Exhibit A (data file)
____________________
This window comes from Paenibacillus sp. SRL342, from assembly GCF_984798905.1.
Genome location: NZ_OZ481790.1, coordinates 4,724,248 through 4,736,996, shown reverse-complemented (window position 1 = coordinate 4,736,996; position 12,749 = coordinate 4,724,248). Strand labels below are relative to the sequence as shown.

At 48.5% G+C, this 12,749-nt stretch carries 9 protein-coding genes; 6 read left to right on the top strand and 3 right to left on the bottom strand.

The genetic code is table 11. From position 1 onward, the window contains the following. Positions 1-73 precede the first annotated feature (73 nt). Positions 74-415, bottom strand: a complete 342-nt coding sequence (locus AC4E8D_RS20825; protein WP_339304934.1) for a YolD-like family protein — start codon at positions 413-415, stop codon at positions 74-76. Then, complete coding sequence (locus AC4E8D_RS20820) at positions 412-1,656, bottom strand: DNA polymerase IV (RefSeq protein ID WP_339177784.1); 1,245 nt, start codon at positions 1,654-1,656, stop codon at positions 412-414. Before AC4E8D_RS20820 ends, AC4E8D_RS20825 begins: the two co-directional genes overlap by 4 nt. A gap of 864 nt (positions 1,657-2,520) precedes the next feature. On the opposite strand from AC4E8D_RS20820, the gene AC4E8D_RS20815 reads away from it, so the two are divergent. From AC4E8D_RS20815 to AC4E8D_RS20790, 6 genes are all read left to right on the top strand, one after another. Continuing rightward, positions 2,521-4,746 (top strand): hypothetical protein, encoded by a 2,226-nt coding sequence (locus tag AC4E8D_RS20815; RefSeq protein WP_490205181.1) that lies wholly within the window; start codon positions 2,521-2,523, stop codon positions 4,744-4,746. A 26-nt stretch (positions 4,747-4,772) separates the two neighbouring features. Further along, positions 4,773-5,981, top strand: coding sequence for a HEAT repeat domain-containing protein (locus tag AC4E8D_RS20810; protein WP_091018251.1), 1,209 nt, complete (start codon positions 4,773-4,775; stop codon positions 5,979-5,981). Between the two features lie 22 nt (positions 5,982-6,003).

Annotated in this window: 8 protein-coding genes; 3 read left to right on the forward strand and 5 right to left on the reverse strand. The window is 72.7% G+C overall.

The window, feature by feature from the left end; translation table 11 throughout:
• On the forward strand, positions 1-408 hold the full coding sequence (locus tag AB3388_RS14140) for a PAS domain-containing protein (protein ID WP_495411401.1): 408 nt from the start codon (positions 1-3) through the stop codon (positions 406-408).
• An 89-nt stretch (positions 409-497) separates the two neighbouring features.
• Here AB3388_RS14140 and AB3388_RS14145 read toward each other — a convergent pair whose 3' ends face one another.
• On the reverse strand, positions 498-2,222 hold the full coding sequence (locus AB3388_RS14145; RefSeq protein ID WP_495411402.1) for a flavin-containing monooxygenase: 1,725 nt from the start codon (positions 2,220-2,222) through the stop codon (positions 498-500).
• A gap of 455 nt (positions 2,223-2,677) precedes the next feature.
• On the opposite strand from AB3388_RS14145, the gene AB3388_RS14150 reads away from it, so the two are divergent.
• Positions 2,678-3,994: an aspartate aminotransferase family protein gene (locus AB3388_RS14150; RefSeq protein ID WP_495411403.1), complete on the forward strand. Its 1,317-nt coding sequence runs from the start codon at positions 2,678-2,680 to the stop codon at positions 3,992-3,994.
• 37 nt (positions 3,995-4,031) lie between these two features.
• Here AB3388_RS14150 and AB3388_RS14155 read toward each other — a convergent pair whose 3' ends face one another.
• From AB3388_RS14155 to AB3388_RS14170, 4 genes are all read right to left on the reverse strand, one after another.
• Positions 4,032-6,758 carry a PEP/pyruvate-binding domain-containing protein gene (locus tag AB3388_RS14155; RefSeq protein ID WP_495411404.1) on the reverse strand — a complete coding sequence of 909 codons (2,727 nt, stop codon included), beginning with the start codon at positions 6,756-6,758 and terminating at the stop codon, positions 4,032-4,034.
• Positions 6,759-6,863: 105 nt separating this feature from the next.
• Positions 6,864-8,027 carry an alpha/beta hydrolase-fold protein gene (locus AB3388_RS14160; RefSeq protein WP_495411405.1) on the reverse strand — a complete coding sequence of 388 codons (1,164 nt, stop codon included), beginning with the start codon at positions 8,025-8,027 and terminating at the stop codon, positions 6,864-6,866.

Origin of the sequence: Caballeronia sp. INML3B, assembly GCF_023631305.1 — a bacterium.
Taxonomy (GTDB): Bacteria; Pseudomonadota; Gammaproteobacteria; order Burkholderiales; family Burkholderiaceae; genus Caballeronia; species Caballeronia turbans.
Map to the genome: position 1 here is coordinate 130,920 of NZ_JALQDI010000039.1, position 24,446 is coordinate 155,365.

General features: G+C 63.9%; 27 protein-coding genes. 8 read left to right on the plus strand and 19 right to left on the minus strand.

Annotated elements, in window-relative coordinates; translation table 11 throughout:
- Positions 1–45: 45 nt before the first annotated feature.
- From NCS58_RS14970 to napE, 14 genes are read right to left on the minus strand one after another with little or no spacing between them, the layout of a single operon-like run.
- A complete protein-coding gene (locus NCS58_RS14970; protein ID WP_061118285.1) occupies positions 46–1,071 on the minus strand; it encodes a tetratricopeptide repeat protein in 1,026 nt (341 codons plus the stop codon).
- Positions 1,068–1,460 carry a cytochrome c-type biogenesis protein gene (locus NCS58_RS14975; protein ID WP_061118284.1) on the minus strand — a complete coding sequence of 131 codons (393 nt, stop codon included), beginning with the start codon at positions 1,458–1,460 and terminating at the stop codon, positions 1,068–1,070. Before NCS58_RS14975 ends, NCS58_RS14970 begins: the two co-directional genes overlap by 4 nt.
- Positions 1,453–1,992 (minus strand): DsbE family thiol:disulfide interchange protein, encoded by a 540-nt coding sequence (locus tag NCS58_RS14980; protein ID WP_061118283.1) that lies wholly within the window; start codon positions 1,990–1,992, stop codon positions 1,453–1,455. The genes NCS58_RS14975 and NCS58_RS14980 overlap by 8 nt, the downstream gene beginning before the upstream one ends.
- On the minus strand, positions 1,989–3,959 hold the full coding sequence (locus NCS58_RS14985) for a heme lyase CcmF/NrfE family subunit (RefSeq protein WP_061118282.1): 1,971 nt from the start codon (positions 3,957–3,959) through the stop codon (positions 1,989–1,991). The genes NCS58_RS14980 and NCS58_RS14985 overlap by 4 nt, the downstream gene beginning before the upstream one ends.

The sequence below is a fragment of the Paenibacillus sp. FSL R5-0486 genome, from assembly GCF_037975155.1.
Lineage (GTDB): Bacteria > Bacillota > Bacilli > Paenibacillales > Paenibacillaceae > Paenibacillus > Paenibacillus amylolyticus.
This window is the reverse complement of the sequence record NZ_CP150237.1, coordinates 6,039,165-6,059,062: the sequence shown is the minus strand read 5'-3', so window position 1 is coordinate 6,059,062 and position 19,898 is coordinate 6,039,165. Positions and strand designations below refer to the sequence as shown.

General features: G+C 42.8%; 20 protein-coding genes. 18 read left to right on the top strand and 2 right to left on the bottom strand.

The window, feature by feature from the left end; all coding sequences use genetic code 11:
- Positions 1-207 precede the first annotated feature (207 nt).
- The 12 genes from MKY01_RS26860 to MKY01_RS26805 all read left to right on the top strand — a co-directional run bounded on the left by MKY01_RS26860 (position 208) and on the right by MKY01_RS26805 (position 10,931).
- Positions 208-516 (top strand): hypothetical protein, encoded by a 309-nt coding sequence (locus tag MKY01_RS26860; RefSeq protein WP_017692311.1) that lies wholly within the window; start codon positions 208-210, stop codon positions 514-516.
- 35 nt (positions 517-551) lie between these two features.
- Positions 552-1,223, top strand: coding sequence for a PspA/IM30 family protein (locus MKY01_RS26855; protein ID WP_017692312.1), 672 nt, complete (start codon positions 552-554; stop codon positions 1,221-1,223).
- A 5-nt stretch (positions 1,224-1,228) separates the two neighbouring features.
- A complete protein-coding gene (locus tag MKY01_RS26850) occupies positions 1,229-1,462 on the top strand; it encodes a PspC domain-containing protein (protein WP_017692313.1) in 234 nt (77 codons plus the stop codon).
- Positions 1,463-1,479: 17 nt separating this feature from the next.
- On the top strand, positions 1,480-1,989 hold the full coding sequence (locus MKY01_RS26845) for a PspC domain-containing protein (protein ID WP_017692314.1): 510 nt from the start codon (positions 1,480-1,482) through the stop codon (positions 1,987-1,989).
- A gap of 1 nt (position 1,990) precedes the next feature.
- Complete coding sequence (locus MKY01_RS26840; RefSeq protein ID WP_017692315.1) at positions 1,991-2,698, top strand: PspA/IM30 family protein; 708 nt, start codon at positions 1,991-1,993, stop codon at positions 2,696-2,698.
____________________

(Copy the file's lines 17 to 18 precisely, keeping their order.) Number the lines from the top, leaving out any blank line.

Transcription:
• Positions 4,032-6,758 carry a PEP/pyruvate-binding domain-containing protein gene (locus tag AB3388_RS14155; RefSeq protein ID WP_495411404.1) on the reverse strand — a complete coding sequence of 909 codons (2,727 nt, stop codon included), beginning with the start codon at positions 6,756-6,758 and terminating at the stop codon, positions 4,032-4,034.
• Positions 6,759-6,863: 105 nt separating this feature from the next.